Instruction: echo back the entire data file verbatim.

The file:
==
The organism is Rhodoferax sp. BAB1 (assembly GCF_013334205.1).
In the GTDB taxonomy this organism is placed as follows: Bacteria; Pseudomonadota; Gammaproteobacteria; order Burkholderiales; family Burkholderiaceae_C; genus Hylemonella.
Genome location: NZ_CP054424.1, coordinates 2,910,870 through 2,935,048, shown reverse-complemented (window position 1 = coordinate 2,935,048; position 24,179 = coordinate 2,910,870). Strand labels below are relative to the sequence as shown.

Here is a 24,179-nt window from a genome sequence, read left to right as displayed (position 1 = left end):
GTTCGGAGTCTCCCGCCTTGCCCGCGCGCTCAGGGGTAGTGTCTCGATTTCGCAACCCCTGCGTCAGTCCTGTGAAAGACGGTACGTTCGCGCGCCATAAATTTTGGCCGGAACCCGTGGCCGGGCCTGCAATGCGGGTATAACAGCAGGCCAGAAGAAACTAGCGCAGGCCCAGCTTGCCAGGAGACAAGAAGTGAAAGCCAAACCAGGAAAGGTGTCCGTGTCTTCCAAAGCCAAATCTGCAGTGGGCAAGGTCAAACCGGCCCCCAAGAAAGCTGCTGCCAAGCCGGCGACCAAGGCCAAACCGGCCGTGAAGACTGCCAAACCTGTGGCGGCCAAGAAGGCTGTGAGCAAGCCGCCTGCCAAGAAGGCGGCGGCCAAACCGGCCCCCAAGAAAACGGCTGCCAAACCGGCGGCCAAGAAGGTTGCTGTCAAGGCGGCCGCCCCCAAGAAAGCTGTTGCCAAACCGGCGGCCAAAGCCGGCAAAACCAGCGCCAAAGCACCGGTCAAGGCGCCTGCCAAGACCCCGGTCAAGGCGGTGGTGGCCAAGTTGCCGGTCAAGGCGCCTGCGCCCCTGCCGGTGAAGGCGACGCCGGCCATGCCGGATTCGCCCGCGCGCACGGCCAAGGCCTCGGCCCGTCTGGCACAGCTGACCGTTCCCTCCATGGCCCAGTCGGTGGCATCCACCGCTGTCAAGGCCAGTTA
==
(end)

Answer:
The organism is Rhodoferax sp. BAB1 (assembly GCF_013334205.1).
In the GTDB taxonomy this organism is placed as follows: Bacteria; Pseudomonadota; Gammaproteobacteria; order Burkholderiales; family Burkholderiaceae_C; genus Hylemonella.
Genome location: NZ_CP054424.1, coordinates 2,910,870 through 2,935,048, shown reverse-complemented (window position 1 = coordinate 2,935,048; position 24,179 = coordinate 2,910,870). Strand labels below are relative to the sequence as shown.

Here is a 24,179-nt window from a genome sequence, read left to right as displayed (position 1 = left end):
GTTCGGAGTCTCCCGCCTTGCCCGCGCGCTCAGGGGTAGTGTCTCGATTTCGCAACCCCTGCGTCAGTCCTGTGAAAGACGGTACGTTCGCGCGCCATAAATTTTGGCCGGAACCCGTGGCCGGGCCTGCAATGCGGGTATAACAGCAGGCCAGAAGAAACTAGCGCAGGCCCAGCTTGCCAGGAGACAAGAAGTGAAAGCCAAACCAGGAAAGGTGTCCGTGTCTTCCAAAGCCAAATCTGCAGTGGGCAAGGTCAAACCGGCCCCCAAGAAAGCTGCTGCCAAGCCGGCGACCAAGGCCAAACCGGCCGTGAAGACTGCCAAACCTGTGGCGGCCAAGAAGGCTGTGAGCAAGCCGCCTGCCAAGAAGGCGGCGGCCAAACCGGCCCCCAAGAAAACGGCTGCCAAACCGGCGGCCAAGAAGGTTGCTGTCAAGGCGGCCGCCCCCAAGAAAGCTGTTGCCAAACCGGCGGCCAAAGCCGGCAAAACCAGCGCCAAAGCACCGGTCAAGGCGCCTGCCAAGACCCCGGTCAAGGCGGTGGTGGCCAAGTTGCCGGTCAAGGCGCCTGCGCCCCTGCCGGTGAAGGCGACGCCGGCCATGCCGGATTCGCCCGCGCGCACGGCCAAGGCCTCGGCCCGTCTGGCACAGCTGACCGTTCCCTCCATGGCCCAGTCGGTGGCATCCACCGCTGTCAAGGCCAGTTA